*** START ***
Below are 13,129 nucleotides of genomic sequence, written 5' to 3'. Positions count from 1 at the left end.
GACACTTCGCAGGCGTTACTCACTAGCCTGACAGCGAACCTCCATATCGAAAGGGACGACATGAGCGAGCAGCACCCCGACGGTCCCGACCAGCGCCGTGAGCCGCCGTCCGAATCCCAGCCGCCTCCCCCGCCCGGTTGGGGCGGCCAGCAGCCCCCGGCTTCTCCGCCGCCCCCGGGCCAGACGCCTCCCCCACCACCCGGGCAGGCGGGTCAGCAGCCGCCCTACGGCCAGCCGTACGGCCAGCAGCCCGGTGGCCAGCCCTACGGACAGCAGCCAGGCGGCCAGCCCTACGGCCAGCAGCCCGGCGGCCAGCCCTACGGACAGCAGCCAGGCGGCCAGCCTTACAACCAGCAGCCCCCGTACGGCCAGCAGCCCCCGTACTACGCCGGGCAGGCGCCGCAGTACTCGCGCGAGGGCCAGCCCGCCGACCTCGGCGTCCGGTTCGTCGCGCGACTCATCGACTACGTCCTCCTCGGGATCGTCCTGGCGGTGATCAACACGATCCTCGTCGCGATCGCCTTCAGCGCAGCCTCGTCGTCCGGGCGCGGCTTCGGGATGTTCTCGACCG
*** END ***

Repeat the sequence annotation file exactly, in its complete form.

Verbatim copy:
Below are 13,129 nucleotides of genomic sequence, written 5' to 3'. Positions count from 1 at the left end.
GACACTTCGCAGGCGTTACTCACTAGCCTGACAGCGAACCTCCATATCGAAAGGGACGACATGAGCGAGCAGCACCCCGACGGTCCCGACCAGCGCCGTGAGCCGCCGTCCGAATCCCAGCCGCCTCCCCCGCCCGGTTGGGGCGGCCAGCAGCCCCCGGCTTCTCCGCCGCCCCCGGGCCAGACGCCTCCCCCACCACCCGGGCAGGCGGGTCAGCAGCCGCCCTACGGCCAGCCGTACGGCCAGCAGCCCGGTGGCCAGCCCTACGGACAGCAGCCAGGCGGCCAGCCCTACGGCCAGCAGCCCGGCGGCCAGCCCTACGGACAGCAGCCAGGCGGCCAGCCTTACAACCAGCAGCCCCCGTACGGCCAGCAGCCCCCGTACTACGCCGGGCAGGCGCCGCAGTACTCGCGCGAGGGCCAGCCCGCCGACCTCGGCGTCCGGTTCGTCGCGCGACTCATCGACTACGTCCTCCTCGGGATCGTCCTGGCGGTGATCAACACGATCCTCGTCGCGATCGCCTTCAGCGCAGCCTCGTCGTCCGGGCGCGGCTTCGGGATGTTCTCGACCG